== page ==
This is gearing up to become one of the world's most ambitious eco-system restoration projects. Applying scientific expertise, innovative funding strategies, and a local/national/international partnerships. The sort of stuff that TED, the Davos Forum and first-class international media could one day be interested in. With the possibility for such high impact projects, the CDF is an excellent investment for philanthropists and impact investors aiming to deploy funds. And "GV 2050" is a great example for CDF's strategy to do fewer projects, but bigger ones, with long-term funding and huge impact on conservation."

Congratulations Swen!

Baltra Restoration Map

 

Yet ANOTHER cargo ship is lost...

With tourist numbers going up and up (thanks to booming land based visits - as cruise ship numbers are rigorously limited), the loss of yet another cargo ship (down from 5 just 18 months ago, to 2 now) is reallys starting to have an impact on the availability of supplies in the islands.  Dry goods, hardware, gas for cookers - all appear to risk being in short supplies.  CNH Tours friends report empty shelves in some grocery stores.  

One ship owner responded to my query about how this might affect his business:  "We are affected big time, specially for engine supplies and fluids that are not transported by plane. Food refitting starts to become an issue for everyone on the islands."   

He adds that there is some negligence involved:  

"Negligence should be the title of your article. We quite don't understand why the Governor continues to force the entrance of a fully loaded cargo vessel (beyond its capacity - thus riding very low in the water) first to Puerto Baquerizo Moreno,when in fact 70% of the cargo will be delivered at Puerto Ayora. 
Everyone knows that Puerto Baquerizo is a difficult bay to access and exit. Named  officially “Wreck Bay” (Bahía Naufragio it is called by everyone today) by Ambrose Cowley in 1684!"

The "Floreana" cargo ship ran aground yesterday morning.  It is resting in about 10 metres of water - with most of the superstructure stilll above the water line.   Authorities are currently trying to figure out what to do.

 

Floreana 1 

Sea Shepherd - Champions of Marine Conservation

Here's a 3 minute video on what Sea Shepherd Society is doing in Galapagos, released just yesteday.  CNH Tours is familiar with the Society - they have quite an "interesting" history (created by former Greenpeace founder Paul Watson, when he thought Greenpeace was getting too cozy with the establishment).   CNH Tours had the chance to dine with Mr. Watson - he is indeed quite a personality!  In Galapagos, the Sea Shepherd Society works in a very constructive relationship with the Park and the Darwin Station, and make a real difference in the effort to conserve the Galapagos marine reserve.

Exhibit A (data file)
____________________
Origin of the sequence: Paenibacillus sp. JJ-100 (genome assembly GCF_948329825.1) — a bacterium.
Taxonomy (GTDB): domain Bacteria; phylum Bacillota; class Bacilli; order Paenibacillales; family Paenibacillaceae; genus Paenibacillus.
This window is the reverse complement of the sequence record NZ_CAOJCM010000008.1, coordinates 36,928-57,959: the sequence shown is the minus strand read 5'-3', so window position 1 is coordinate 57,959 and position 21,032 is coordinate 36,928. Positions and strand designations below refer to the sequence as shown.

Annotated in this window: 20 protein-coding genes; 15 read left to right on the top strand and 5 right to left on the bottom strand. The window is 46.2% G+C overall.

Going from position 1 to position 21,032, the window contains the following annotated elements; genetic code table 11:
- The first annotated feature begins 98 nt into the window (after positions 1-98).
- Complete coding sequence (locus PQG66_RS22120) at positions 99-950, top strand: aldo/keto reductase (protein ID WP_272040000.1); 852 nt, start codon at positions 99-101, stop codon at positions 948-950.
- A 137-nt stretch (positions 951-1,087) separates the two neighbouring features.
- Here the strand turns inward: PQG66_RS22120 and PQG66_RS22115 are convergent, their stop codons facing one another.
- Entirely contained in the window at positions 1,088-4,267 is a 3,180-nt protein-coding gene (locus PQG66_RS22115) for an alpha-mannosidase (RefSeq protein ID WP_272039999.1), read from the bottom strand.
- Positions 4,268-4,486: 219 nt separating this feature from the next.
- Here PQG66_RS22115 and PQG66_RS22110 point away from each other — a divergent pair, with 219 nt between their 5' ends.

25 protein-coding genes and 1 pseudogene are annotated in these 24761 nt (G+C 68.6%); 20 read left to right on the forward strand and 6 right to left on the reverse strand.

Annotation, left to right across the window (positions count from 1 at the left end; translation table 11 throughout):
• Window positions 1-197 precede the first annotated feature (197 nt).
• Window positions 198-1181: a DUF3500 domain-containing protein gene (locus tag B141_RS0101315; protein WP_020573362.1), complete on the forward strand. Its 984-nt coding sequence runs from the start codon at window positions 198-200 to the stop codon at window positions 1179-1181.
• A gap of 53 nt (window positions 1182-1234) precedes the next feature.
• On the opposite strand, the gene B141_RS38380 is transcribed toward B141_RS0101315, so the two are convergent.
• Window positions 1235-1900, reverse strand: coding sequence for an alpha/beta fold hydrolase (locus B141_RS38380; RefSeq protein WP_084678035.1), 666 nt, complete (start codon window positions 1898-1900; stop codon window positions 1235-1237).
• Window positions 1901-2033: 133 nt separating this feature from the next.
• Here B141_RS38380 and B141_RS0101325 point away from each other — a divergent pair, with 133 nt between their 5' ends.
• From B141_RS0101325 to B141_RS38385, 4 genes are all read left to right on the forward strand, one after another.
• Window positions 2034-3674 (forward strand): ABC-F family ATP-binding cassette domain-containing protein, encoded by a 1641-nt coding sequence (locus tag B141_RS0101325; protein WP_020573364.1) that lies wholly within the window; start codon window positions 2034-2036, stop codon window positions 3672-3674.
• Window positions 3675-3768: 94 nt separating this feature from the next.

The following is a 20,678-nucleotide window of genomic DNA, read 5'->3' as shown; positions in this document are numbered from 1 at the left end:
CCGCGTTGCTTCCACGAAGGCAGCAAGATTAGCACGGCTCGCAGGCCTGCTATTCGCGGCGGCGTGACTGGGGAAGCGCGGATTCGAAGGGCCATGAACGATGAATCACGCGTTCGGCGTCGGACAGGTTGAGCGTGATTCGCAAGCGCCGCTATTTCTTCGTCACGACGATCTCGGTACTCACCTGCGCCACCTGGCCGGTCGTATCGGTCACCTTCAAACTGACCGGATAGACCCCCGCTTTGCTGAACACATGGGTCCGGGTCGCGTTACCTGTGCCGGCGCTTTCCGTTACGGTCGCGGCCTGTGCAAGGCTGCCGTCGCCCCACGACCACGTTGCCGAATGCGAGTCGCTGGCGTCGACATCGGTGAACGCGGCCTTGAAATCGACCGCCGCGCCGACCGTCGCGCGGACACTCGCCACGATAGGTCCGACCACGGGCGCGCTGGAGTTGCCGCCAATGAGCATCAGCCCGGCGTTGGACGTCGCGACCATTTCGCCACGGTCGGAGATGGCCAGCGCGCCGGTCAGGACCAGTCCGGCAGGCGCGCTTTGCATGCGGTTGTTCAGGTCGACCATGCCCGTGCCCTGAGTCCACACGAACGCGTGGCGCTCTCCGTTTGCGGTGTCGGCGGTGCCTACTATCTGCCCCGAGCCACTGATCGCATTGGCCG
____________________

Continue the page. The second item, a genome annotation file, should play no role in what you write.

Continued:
See the short video here

 

 

Audubon magazine article on a CNH Tours Active trip

Douglas Peacock, the author of the Audubon magazine article entitled: Galapagos Journal: "A Quest to See a Place Untouched by Climate Change", was on a CNH Tours Active Galapagos trip earlier in 2014.   His wife Andrea, who is quoted in the article over concerns about the guide's lovelife, later told CNH Tours: 

"The trip was fantastic, and CNH's part in that was perfect from beginning to end."

To read the article, click here.

2014 a banner year for Ecuador tourism

(from the Global Travel Industry News wire)  CNH Tours notes:  No mention of Galapagos, beyond the Finch Bay Eco Hotel.  The government of Ecuador has invested a lot in developing a more diverse tourism offer, beyond just Galapagos - and this seems to be paying off.

 

QUITO, Ecuador - According to figures released by the government, Ecuadorian tourism gained strength as a basis for the country’s socio-economic development. 2014 was an excellent year for South American tourism, but Ecuador managed to link promotion, growth and investment activities to improve its indices, which was shown by foreign tourist arrivals, which, as an unprecedented milestone, exceeded 1.5 million.

According to Ecuador’s Ministry of Tourism, the best months of the year were April and February and among the main source markets recorded in the period January to November 2014 are Colombia with 333,197 visitors (23.80%), United States 232,868 (16.6%) and Peru with 161,370 (11.5%).